CHARLES CALVIN BARTHOLOMEW
May 22, 1975 to September 25, 2014
Dark Humor and Western shirts
Charles Calvin Bartholomew died young, a staggering loss to those who recall his dark humor, compassionate nature, and unwavering liberalism. And oh, yes, his love of embroidered western shirts with pearl snaps. He was just 39.
Tall, shaggy-haired, brilliant, Charles made an indelible impression on people, from the time he was young and loved to shock friends with gifts of specimens pickled in formaldehyde to his lifelong championing of the underdog. Quick to help the elderly woman next door till her garden, he provided veterinary advice to anyone who asked, and was the first to assist a stranger in need, no questions asked.
Before clinical depression overwhelmed his will to live, Charles had, in many ways, experienced unparalleled joy in his last years due to time spent with his precious daughter, Paisley, 9, and his adored partner, Evan Sherow.
Irreverent, graceful, eternally curious
But this story is not to dwell on the end of Charles’ life so much as to celebrate who he was—an irreverent, graceful, eternally-curious introvert, who worshipped two people; an equally irreverent, film-loving foodie by the name of Evan; and a little girl, Paisley, her father’s equal when it came to intelligence, wit and mugging for the camera.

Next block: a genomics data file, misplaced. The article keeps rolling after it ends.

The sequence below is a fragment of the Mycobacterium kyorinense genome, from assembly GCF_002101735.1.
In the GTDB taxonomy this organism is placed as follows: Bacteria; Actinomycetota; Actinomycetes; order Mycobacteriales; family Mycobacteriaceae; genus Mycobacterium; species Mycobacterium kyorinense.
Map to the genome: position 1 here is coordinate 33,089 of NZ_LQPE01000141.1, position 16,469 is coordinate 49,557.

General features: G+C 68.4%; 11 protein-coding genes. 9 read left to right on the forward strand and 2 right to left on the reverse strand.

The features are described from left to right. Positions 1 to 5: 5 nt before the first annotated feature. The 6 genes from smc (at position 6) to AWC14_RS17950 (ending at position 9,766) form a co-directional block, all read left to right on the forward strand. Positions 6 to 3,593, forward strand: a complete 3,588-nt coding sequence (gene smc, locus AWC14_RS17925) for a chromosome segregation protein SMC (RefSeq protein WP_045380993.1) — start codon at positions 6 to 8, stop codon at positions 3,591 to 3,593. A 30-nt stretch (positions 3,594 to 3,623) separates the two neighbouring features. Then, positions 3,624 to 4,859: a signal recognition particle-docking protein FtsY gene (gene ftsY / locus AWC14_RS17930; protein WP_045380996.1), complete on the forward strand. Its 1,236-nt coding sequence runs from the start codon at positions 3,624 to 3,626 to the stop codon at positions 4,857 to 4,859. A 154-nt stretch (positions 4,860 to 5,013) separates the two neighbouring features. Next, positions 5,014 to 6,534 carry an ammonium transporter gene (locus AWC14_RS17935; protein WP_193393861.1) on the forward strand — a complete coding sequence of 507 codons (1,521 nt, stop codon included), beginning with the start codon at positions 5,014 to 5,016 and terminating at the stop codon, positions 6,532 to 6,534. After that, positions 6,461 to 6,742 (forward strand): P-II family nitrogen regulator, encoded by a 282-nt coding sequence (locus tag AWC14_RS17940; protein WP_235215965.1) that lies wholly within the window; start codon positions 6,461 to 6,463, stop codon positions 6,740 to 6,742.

Charles had a way with words, a passion for science (as well as profanity), and was extremely well-read, Evan said. “He was a gifted scientist, like his father.” (Calvin Bartholomew is a chemical engineering professor at Brigham Young University.)
Most of all, Evan remembers what “an amazing father” he was, the days of raucous fun when Paisley visited over summers and holidays, going to festivals and science museums, watching educational movies at the planetarium, checking books out of the library that Charles and Paisley would read together.
“Charles loved Paisley with all his heart,” Evan said. “He wanted nothing more than to teach her to be a kind and generous person, encourage her interests and her happiness.”
Born to the spotlight, Paisley loved to role-play “school” and “restaurant” with her dad, Evan recalled. “Charles would always participate when she asked him to.” He would pretend to be the smart-aleck kid in class or a demanding, high-maintenance diner.
At a family memorial service for Charles in Utah, Paisley spoke poignantly about her father. “My dad was wonderful at playing. Anyone who ever played with him knows what I mean.”
Charles’ quirky personality was evident early, as recounted in a Facebook entry by a friend.
“Although I have not seen Charles in almost 20 years, his memory has been with me and always will be,” the friend wrote. “Tall, beautiful, hilarious. So clever. Master impersonator. (Scooby Doo, Judas Priest … Chewbacca). Most co-workers & casual friends fade out of memory after so much time. But not Charles. Blue tuxedoes & specimens in jars of formaldehyde as white elephant gifts. He was genius. But most of all I remember he was kind. God Speed, my friend.”